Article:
This would be completely unbelievable if it weren’t true. I wonder if there’s some larger historical context here, maybe of attempts to separate artistic works from their reputations – haven’t people sent off manuscripts of books already thought to be great only to have them consigned to the rejection bin? – or, going in another direction, of demonstrating how much taste and the appreciation of taste is shaped by background and context (or of making fun of people for lacking taste).


2 Responses to stradification

  1. Witt says:

    I am just startled to see that the original story won a Pulitzer Prize. I remember reading it at the time, and thinking how naive the writer was.

    It was a sweet and loving story, to be sure, but I definitely came away thinking the writer and his editor (who he mentioned in the story) were significantly lacking in practiality. I can’t imagine what life experiences would have led them to think that a classical musican would have been likely to be mobbed under the circumstances they set up. Possible, sure, but not likely.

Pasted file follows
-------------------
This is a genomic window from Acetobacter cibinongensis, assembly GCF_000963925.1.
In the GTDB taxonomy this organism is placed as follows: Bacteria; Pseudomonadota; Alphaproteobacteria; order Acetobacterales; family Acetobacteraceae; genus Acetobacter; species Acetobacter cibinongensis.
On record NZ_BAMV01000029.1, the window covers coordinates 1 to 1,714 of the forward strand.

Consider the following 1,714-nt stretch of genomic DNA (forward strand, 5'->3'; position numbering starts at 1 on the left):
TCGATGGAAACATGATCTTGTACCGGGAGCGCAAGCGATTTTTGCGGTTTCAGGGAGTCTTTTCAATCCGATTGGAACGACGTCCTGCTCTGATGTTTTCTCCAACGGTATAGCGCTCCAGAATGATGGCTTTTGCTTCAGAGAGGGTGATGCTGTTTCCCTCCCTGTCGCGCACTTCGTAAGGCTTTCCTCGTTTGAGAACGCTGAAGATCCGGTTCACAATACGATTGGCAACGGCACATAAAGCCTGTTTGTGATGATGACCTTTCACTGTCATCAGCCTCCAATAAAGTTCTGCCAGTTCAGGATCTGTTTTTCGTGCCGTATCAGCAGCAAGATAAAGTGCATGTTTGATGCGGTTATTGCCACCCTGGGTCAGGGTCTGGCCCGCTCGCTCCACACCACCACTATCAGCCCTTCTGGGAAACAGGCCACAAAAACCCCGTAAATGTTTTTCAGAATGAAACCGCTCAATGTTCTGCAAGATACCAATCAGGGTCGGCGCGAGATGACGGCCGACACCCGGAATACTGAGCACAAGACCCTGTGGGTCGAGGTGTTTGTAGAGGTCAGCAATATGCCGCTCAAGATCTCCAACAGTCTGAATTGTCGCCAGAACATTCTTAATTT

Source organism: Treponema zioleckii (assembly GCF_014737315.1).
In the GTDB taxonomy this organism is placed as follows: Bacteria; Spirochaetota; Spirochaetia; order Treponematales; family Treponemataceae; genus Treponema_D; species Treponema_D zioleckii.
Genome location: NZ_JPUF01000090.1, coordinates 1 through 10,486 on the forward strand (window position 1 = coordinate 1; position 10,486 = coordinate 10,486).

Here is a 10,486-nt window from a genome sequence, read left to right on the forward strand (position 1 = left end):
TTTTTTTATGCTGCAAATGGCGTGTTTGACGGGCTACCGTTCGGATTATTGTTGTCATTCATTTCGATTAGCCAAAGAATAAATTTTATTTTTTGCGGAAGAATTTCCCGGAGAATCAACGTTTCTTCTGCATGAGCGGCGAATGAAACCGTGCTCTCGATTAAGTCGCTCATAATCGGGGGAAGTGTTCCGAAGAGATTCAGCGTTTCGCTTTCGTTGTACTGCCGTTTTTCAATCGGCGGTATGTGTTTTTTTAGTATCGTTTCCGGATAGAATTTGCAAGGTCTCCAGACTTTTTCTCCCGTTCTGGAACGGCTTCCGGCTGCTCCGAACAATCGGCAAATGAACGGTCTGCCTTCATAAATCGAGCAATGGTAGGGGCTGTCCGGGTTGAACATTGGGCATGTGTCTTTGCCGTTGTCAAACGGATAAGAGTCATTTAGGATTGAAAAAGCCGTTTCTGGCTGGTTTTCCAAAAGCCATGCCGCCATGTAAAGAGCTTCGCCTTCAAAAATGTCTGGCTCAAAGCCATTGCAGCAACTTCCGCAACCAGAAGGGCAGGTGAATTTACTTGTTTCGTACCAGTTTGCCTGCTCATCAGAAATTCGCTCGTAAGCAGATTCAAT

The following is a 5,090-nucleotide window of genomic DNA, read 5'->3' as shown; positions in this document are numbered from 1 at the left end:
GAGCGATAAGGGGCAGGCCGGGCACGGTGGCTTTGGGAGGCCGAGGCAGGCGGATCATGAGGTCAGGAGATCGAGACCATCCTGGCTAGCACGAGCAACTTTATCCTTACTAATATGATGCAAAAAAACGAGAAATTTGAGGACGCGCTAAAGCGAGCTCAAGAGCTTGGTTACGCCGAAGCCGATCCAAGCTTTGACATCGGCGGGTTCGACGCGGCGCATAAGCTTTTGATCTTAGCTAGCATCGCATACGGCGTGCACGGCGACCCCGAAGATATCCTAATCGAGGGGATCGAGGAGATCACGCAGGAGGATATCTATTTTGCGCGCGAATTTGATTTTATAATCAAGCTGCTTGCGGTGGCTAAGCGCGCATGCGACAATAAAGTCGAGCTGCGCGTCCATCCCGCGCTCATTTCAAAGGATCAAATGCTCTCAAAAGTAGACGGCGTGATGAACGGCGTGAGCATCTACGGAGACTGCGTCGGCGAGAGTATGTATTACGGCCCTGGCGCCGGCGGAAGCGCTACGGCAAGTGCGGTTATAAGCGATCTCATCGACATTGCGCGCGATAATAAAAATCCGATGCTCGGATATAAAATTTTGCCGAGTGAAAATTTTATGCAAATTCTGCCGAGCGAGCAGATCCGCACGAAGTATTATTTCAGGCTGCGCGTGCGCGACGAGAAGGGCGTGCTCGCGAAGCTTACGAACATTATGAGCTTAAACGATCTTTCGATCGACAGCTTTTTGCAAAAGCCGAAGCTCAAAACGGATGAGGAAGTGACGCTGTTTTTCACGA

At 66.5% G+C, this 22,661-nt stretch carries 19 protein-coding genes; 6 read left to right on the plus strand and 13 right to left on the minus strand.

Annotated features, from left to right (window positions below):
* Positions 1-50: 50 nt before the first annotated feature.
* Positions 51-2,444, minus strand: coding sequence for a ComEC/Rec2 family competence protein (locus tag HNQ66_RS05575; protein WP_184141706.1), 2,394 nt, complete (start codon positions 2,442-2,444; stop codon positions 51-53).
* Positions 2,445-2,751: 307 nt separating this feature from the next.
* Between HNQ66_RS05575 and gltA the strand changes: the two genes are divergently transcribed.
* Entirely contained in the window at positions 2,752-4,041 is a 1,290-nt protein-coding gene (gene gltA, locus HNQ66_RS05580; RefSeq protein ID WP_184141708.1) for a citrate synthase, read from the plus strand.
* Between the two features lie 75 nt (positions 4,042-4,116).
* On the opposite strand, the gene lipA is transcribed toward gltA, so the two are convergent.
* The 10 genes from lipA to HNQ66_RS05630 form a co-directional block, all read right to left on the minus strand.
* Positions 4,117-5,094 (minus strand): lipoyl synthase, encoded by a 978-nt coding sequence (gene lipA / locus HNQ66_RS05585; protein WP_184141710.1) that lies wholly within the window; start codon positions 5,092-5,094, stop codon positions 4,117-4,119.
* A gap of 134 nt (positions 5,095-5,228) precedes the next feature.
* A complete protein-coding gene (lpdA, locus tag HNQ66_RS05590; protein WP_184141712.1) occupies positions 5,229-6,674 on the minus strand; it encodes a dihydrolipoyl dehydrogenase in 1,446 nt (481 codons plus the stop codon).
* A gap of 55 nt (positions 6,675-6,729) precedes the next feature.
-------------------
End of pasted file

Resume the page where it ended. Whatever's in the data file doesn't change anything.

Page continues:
This probably should not be more ammunition for my prejudices about journalists, but oh well.

  2. andrew says:

    I remember it being an interesting story – albeit with a poor premise and some poor writing (of the “overwritten” type) in places – but you’re right in that it didn’t seem like a Pulitzer piece. On the other hand, I don’t know what does, outside of the serious investigative journalism.

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